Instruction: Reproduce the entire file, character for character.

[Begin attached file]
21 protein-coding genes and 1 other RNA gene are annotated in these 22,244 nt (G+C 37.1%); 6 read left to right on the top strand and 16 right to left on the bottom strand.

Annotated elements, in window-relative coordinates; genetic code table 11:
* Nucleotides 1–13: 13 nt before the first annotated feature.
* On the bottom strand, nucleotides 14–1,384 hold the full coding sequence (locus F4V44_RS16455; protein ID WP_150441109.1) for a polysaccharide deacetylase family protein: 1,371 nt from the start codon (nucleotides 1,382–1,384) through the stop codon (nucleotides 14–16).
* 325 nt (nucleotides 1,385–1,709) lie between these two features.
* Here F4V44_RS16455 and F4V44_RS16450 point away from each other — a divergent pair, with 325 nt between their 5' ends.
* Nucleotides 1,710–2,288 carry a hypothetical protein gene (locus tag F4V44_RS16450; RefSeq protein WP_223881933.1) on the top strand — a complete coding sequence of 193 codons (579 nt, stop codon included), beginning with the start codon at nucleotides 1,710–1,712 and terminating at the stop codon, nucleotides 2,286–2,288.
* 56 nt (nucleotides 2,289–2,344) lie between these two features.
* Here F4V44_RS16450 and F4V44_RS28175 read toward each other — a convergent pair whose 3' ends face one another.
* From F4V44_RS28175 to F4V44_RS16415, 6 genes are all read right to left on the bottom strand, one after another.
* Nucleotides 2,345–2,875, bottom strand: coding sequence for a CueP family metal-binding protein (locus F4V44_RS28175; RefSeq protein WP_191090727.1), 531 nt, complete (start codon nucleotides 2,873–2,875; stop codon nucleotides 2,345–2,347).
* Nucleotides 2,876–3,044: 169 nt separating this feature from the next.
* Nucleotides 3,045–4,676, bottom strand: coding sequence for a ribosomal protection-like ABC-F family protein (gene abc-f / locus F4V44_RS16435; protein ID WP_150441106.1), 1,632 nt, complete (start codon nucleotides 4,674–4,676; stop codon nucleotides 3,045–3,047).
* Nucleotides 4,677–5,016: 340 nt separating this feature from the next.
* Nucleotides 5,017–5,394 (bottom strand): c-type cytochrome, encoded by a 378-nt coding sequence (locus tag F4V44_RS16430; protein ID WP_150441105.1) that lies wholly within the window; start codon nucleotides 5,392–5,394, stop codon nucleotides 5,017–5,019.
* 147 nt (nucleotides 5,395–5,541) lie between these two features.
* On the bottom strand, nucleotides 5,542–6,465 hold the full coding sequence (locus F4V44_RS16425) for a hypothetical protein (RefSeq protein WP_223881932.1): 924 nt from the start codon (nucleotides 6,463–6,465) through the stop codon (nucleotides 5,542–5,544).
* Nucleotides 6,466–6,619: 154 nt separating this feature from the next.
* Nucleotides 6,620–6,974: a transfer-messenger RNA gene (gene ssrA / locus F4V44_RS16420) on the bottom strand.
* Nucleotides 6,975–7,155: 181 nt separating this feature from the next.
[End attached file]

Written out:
21 protein-coding genes and 1 other RNA gene are annotated in these 22,244 nt (G+C 37.1%); 6 read left to right on the top strand and 16 right to left on the bottom strand.

Annotated elements, in window-relative coordinates; genetic code table 11:
* Nucleotides 1–13: 13 nt before the first annotated feature.
* On the bottom strand, nucleotides 14–1,384 hold the full coding sequence (locus F4V44_RS16455; protein ID WP_150441109.1) for a polysaccharide deacetylase family protein: 1,371 nt from the start codon (nucleotides 1,382–1,384) through the stop codon (nucleotides 14–16).
* 325 nt (nucleotides 1,385–1,709) lie between these two features.
* Here F4V44_RS16455 and F4V44_RS16450 point away from each other — a divergent pair, with 325 nt between their 5' ends.
* Nucleotides 1,710–2,288 carry a hypothetical protein gene (locus tag F4V44_RS16450; RefSeq protein WP_223881933.1) on the top strand — a complete coding sequence of 193 codons (579 nt, stop codon included), beginning with the start codon at nucleotides 1,710–1,712 and terminating at the stop codon, nucleotides 2,286–2,288.
* 56 nt (nucleotides 2,289–2,344) lie between these two features.
* Here F4V44_RS16450 and F4V44_RS28175 read toward each other — a convergent pair whose 3' ends face one another.
* From F4V44_RS28175 to F4V44_RS16415, 6 genes are all read right to left on the bottom strand, one after another.
* Nucleotides 2,345–2,875, bottom strand: coding sequence for a CueP family metal-binding protein (locus F4V44_RS28175; RefSeq protein WP_191090727.1), 531 nt, complete (start codon nucleotides 2,873–2,875; stop codon nucleotides 2,345–2,347).
* Nucleotides 2,876–3,044: 169 nt separating this feature from the next.
* Nucleotides 3,045–4,676, bottom strand: coding sequence for a ribosomal protection-like ABC-F family protein (gene abc-f / locus F4V44_RS16435; protein ID WP_150441106.1), 1,632 nt, complete (start codon nucleotides 4,674–4,676; stop codon nucleotides 3,045–3,047).
* Nucleotides 4,677–5,016: 340 nt separating this feature from the next.
* Nucleotides 5,017–5,394 (bottom strand): c-type cytochrome, encoded by a 378-nt coding sequence (locus tag F4V44_RS16430; protein ID WP_150441105.1) that lies wholly within the window; start codon nucleotides 5,392–5,394, stop codon nucleotides 5,017–5,019.
* 147 nt (nucleotides 5,395–5,541) lie between these two features.
* On the bottom strand, nucleotides 5,542–6,465 hold the full coding sequence (locus F4V44_RS16425) for a hypothetical protein (RefSeq protein WP_223881932.1): 924 nt from the start codon (nucleotides 6,463–6,465) through the stop codon (nucleotides 5,542–5,544).
* Nucleotides 6,466–6,619: 154 nt separating this feature from the next.
* Nucleotides 6,620–6,974: a transfer-messenger RNA gene (gene ssrA / locus F4V44_RS16420) on the bottom strand.
* Nucleotides 6,975–7,155: 181 nt separating this feature from the next.